• There are a couple of ways you can download and set up blogdown - either by using code or by going directly into RStudio’s Packages tab and searching for it (I personally prefer the latter). Once you have done so, run the lines of code below in your RStudio Console tab.


It is important to note that this website is possible thanks to Wowchemy. They are a group of developers who strive to empower creators by offering free, open-source website templates, which are essentially building blocks that you can rearrange and edit at will. This website is built using their Academic template, but you can explore many more on their website.

new_site(theme = "wowchemy/starter-academic")

  1. Publish the website using Netlify.

    • If you have done everything so far without issues, you may have seen a preview of your website in RStudio or your predetermined web browser. Now comes my personal favorite part - deploying it to an actual website that people can visit! To do so, simply go to, sign up or log in using your GitHub account, select New Site from Git > Continuous Deployment: Github > pick the repo where you have your website files > click on Deploy Site > Et Voila, you have your own website!
    • Even though you can implement this step later on, I recommend doing it first with the template so that you can see all of your hard work published online. This will allow you to browse what you created based on other developer’s works, get a sense of the website’s current layout, and begin the possibilities of your content (if you haven’t already done so).
  2. Update or create content.

    • Even though all of the work is based off of templates, I advise extreme caution with your first updates - take it from me, who had to scrape two websites because the updates yielded undesired results and I was not able to revert them (and the whole point of using GitHub is to have version control so you can easily go back to previous versions of your work, but at the time of my first attempts, using this feature was beyond my knowledge).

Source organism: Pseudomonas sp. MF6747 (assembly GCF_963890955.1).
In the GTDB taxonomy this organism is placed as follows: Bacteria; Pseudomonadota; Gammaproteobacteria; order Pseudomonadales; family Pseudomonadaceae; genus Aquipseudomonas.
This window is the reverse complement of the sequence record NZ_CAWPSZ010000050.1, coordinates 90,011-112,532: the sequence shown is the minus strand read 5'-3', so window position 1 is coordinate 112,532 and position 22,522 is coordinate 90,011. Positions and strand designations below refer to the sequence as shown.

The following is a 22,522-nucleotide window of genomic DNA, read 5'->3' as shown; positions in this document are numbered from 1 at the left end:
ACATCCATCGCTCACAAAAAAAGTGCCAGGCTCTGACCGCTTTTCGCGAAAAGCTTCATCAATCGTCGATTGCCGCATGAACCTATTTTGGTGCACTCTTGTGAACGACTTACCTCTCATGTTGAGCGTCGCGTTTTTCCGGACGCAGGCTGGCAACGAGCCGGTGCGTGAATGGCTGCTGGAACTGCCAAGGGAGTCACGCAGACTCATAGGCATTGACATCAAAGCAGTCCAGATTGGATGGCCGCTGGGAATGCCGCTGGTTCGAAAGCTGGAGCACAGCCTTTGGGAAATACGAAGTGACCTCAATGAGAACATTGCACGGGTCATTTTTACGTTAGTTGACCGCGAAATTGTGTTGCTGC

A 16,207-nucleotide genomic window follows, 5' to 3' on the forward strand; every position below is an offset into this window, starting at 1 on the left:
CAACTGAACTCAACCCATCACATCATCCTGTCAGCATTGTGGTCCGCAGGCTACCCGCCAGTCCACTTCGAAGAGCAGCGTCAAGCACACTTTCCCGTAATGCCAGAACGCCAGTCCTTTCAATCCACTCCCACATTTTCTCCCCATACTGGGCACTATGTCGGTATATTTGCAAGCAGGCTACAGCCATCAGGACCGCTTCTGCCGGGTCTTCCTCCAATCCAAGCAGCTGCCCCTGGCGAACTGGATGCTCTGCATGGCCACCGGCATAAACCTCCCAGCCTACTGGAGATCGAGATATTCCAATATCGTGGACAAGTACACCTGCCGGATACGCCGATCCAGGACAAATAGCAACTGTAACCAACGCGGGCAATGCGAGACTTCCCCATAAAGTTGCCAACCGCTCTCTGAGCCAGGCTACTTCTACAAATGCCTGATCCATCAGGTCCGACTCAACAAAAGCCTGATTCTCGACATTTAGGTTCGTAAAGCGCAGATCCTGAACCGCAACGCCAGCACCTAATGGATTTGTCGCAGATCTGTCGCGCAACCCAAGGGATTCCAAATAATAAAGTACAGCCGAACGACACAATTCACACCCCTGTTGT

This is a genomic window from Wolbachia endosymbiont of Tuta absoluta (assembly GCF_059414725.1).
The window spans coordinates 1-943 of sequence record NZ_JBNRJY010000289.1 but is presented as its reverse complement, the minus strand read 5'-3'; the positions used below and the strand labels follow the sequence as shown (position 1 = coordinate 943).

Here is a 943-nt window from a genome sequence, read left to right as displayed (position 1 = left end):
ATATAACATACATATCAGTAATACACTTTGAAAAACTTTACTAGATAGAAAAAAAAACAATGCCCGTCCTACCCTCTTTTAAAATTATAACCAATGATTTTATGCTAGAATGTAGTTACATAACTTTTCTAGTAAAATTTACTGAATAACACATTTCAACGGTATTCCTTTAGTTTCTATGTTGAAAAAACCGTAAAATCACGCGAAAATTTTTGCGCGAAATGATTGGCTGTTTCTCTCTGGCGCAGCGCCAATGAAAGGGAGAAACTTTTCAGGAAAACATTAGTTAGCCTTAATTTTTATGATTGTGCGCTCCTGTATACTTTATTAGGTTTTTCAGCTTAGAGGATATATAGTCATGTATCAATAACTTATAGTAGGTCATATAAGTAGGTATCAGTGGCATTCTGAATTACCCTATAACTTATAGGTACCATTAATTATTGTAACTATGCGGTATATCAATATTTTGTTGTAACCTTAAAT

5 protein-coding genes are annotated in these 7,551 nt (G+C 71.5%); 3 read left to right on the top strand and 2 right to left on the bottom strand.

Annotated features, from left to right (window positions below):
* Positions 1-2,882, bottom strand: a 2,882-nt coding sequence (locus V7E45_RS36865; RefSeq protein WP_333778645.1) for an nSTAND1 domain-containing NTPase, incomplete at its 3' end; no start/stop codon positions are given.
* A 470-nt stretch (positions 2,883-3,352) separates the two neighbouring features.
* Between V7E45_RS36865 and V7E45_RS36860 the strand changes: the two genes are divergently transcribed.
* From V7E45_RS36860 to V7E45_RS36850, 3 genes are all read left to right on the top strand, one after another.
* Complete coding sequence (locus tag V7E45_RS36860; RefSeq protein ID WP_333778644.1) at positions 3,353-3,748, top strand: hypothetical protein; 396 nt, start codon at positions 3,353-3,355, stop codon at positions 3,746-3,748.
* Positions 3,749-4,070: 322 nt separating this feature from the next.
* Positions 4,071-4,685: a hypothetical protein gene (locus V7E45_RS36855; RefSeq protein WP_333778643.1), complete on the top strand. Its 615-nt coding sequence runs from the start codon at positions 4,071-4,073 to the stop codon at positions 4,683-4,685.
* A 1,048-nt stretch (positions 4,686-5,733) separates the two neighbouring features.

• At this point, the world is your oyster - and by that, I mean you can mix and match the content within the realm of possibilites offered by your Hugo template. Any time you add, edit, or delete ANY file in your local website folder, you must select your changes on the Git tab in RStudio, click on commit, ideally add a message that summarizes the updates, click on commit again and push. This will add the changes to your online repository (GitHub) and are pushed into your actual website (Netlify) shortly after that.
Click to view some (poorly written) shortcuts to edit your website

  • To modify favicon: assets > media > icon.jpeg

  • To update website name AND tagline in web browser tab: config > _default > params.yml

  • To update website description and sharing license: config > _default > params.yml

  • To edit landing page: content >

  • To edit first block with bio, interests and education: content > authors > admin >

  • To update profile pic: content > authors > admin > avatar.jpeg

  • To add an image to a project: Go to Canva’s Text to Image feature > file size 1125 x 1125

  • To add a Tableau project: Go to Tableau viz you want to add (on Tableau), click on share, copy code (under “Embed Code”), paste that into the .md file, and you’re all set!

  • To edit main menu:

    • Main menu stuff lives in: config > _default > menus
    • To make it so that buttons lead to new page, change hash (e.g., #posts) in url section for slash (e.g., /post/).
  • To add a Jupyter Notebook post: